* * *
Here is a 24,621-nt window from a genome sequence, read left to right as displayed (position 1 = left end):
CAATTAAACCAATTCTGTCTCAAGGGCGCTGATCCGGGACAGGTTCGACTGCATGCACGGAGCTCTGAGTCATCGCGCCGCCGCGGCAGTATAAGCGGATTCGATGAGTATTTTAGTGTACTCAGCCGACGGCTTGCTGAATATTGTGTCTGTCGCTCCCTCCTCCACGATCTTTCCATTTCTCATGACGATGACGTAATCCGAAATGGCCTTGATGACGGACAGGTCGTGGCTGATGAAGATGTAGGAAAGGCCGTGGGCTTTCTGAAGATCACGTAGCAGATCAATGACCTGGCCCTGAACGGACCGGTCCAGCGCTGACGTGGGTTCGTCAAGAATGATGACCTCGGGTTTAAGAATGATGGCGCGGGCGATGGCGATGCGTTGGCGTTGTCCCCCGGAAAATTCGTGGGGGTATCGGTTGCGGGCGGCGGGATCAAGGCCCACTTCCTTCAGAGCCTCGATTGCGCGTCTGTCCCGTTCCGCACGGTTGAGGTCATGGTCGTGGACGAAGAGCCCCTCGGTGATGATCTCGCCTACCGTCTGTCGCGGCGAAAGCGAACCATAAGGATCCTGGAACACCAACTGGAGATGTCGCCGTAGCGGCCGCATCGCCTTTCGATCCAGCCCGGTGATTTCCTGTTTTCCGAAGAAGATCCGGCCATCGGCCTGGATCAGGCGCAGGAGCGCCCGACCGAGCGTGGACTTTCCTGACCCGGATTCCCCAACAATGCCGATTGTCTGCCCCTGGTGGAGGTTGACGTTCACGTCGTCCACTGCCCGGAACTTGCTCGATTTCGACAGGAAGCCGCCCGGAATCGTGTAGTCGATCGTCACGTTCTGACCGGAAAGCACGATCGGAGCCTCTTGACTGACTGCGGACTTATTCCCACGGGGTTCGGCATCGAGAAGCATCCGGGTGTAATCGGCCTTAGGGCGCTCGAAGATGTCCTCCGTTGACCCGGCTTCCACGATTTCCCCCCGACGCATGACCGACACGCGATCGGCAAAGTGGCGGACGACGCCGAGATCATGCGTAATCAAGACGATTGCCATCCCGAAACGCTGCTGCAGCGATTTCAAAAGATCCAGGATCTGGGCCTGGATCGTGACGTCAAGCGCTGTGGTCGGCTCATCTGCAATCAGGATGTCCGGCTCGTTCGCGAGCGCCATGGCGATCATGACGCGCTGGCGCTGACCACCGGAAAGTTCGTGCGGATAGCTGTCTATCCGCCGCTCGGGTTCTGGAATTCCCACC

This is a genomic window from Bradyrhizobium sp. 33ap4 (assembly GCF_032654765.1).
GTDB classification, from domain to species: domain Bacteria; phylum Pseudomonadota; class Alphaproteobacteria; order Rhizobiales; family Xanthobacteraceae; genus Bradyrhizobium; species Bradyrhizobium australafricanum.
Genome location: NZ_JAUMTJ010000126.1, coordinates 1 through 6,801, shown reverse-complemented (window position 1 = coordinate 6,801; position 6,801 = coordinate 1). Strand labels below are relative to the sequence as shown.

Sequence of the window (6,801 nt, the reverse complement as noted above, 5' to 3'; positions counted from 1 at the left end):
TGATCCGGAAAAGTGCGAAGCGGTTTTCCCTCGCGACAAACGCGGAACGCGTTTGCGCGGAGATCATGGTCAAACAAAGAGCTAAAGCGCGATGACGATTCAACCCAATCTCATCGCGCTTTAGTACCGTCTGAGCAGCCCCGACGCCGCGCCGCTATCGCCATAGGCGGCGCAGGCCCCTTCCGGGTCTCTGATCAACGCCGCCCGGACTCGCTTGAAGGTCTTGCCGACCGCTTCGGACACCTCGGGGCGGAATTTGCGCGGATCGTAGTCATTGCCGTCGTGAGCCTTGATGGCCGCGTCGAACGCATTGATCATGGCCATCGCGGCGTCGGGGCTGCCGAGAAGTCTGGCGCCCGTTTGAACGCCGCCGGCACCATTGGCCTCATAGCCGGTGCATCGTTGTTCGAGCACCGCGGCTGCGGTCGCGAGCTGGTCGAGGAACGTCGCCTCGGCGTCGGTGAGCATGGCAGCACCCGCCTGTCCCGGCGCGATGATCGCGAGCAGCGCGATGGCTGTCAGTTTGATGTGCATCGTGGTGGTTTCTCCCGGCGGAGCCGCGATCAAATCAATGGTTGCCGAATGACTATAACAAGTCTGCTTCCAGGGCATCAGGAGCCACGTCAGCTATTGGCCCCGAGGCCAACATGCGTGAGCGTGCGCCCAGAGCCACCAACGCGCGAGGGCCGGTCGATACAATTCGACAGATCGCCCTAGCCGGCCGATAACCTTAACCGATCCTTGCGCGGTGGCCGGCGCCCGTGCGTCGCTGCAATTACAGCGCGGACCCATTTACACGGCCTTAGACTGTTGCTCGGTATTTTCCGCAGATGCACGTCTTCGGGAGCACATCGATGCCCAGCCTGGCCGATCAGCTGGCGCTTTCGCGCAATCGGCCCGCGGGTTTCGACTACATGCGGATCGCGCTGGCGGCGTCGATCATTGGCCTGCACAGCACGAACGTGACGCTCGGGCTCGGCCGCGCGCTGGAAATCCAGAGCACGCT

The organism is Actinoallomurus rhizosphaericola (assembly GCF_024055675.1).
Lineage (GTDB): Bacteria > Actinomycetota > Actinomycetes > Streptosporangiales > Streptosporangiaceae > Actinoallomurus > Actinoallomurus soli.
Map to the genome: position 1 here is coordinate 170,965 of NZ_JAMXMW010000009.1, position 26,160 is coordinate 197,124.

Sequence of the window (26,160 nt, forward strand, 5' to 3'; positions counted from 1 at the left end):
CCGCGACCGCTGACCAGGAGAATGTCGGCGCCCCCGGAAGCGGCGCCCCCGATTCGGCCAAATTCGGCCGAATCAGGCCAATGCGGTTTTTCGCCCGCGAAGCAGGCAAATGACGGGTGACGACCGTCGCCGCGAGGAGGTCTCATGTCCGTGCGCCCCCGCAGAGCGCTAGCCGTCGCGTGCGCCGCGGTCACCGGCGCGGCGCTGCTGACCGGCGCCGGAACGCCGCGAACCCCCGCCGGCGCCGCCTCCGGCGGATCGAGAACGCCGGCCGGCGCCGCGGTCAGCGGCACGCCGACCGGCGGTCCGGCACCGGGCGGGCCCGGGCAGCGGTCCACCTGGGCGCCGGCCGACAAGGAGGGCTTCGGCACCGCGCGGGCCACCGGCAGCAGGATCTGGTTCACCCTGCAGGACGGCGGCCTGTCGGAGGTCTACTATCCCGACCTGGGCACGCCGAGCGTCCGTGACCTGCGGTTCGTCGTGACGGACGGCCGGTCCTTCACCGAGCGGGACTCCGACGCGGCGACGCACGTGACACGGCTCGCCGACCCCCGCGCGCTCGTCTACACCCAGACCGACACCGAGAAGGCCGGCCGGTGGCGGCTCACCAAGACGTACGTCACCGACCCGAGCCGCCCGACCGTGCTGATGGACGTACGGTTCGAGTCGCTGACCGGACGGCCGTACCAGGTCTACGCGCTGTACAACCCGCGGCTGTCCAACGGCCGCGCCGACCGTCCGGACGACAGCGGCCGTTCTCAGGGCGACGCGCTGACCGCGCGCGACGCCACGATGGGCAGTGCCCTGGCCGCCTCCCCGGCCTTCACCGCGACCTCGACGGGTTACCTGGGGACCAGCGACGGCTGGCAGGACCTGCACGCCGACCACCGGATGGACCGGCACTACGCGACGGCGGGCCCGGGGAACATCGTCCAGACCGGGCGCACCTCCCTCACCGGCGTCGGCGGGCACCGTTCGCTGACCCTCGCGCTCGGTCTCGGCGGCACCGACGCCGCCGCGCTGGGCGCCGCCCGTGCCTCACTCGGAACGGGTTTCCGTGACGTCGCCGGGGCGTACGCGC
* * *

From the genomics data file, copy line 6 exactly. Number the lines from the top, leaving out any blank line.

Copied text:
Sequence of the window (6,801 nt, the reverse complement as noted above, 5' to 3'; positions counted from 1 at the left end):